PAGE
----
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The gift of life
Man returns to his normal routine thanks to his wife's gesture
Polycystic kidney disease once robbed Kevin Dahly of his ability to play with his three young sons. Thanks to the transplanted kidney he received from his wife, Carol, Kevin is back in the game and leads an active life.
|Kevin Dahly has difficulty describing his
gratitude to his wife, Carol, for donating one
of her kidneys to him.
“She definitely gave me the gift of life,” he said. “What she did is beyond words.”
The May 11, 2010, transplant means the 48-year old Minot man no longer has to spend three to four hours for three days each week on dialysis, and life is returning to normal for the couple and their three young sons, ages 7, 10 and 13.
Dahly required the transplant because of an inherited kidney disorder called polycystic kidney disease. Normal kidney tissue is replaced by fluidfilled sacs or cysts of varying sizes that become larger as the disease progresses, resulting in loss of kidney function. Eventually, the patient requires either kidney dialysis or a kidney transplant.
His condition began to worsen in May 2009. His blood pressure and creatinine level, which reflects how well the kidney functions, began rising. “I was so weak and tired I could barely climb stairs,” he said.
By December, medication was no longer effectively controlling the disease, and he began dialysis in Minot.
“After dialysis, I would have to tell the boys I was too tired to do anything with them,” he said. “That was hard because we were so active before.”
Dialysis also restricted him from leaving town unless arrangements could be made to complete the treatment in another town or a session was omitted with the doctor’s approval.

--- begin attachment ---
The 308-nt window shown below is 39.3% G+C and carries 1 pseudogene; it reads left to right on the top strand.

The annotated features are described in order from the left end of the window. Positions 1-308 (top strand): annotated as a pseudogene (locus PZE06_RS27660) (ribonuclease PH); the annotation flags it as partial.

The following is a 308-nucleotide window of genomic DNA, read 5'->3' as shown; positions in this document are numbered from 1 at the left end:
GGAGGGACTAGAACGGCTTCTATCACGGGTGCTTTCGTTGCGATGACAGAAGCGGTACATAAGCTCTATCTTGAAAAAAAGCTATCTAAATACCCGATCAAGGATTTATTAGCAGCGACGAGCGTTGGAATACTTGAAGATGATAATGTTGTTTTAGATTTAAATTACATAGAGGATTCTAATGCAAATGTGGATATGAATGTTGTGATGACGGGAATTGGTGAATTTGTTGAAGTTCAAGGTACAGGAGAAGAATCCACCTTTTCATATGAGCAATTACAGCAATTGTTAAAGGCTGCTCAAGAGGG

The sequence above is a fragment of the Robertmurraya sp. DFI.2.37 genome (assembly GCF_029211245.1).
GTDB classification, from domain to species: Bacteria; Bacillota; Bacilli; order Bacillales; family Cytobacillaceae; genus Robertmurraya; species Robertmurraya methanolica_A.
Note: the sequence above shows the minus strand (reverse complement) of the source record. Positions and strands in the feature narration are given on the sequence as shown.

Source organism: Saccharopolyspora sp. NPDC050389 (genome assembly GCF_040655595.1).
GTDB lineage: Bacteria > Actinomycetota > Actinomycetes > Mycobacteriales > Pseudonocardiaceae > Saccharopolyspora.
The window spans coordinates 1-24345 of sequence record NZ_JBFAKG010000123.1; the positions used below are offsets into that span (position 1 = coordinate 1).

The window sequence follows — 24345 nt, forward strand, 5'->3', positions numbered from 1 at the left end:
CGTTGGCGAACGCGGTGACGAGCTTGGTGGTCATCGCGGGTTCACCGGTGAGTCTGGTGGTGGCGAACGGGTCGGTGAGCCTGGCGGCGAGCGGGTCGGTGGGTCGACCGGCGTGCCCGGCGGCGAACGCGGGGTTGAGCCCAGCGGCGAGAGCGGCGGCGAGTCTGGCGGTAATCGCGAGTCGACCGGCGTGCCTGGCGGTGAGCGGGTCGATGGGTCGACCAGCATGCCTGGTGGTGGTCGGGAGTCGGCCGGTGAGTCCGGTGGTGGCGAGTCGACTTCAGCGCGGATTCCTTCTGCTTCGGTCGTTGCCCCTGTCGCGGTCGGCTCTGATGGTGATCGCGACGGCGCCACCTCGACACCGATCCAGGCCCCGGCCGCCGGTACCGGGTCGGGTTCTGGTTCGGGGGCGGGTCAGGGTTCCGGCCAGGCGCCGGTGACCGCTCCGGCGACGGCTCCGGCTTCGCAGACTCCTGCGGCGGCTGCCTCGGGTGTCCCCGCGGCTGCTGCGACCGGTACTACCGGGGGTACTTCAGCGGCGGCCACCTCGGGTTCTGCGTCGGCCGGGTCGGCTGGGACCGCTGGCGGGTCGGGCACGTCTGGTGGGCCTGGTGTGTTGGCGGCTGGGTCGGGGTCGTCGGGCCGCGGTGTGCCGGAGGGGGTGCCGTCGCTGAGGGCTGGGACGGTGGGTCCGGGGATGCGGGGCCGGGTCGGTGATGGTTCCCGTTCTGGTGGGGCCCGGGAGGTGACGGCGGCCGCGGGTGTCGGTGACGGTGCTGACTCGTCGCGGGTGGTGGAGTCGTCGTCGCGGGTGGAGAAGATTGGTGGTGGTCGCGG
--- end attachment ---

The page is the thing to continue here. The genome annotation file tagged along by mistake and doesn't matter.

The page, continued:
|He began the preliminary workups required for
a kidney transplant and placement on the transplant
waiting list. The couple also began researching
transplant centers. Sanford Health was on the top of their list.
In 1988, Sanford Health became the first hospital in North Dakota to perform kidney transplants. Prior to that time, patients traveled to Minneapolis or Rochester, Minn., and required a lengthy stay after the surgery. Nearly 350 patients have benefited from transplants performed at Sanford Health. Patients travel from central and western North Dakota, eastern Montana and northern South Dakota for the procedure.
“We chose Sanford Health because of how long they have been performing transplants and also for the convenience aspect,” Kevin said.
“We were only two hours away, and I could have my blood work drawn in Minot and the results sent to Sanford Health after the surgery.” “The service allows patients to stay close to home and loved ones,” said Dr. Nadim Koleilat, transplant surgeon at Sanford Health. “Because we are all part of the same region, the chances of getting a kidney here are the same as in Minneapolis or Rochester.”
For potential transplant patients who do not have a living donor, there is an average of a three-year wait for a kidney from a deceased donor. Often, family members and friends volunteer to become donors.
“If there is a living donor, related or unrelated, we can get the workup ready within four months and proceed with the transplant,” Dr. Koleilat said.
After learning outcomes are better with a living donor and the wait time is not an issue, Carol decided to undergo testing to see if she was a match. Around the time Kevin was ready to be placed on the transplant waiting list, they learned Carol’s blood type was compatible.
While Kevin was relieved to have a match, he was also concerned about any potential problems for Carol because of the surgery.
“I was apprehensive about the surgery with having three children at home,” Carol said. “Now, I wish I hadn’t worried as much. The recovery time with the laparoscopic surgery was minimal. I feel great.”
Both describe their care at Sanford Health as “outstanding.”
“It still amazes me how quickly the kidney started functioning,” Kevin said. “The day after surgery I realized how much better I was feeling.”
He is back to riding bike and throwing the ball to his sons.
Both Kevin and Carol encourage others to consider organ donation, either as a living donor or by signing a donor card.
“Organ donation is an opportunity to change someone’s life,” Kevin said.
Click here for information about Sanford Transplant Center or call (701) 323-2838.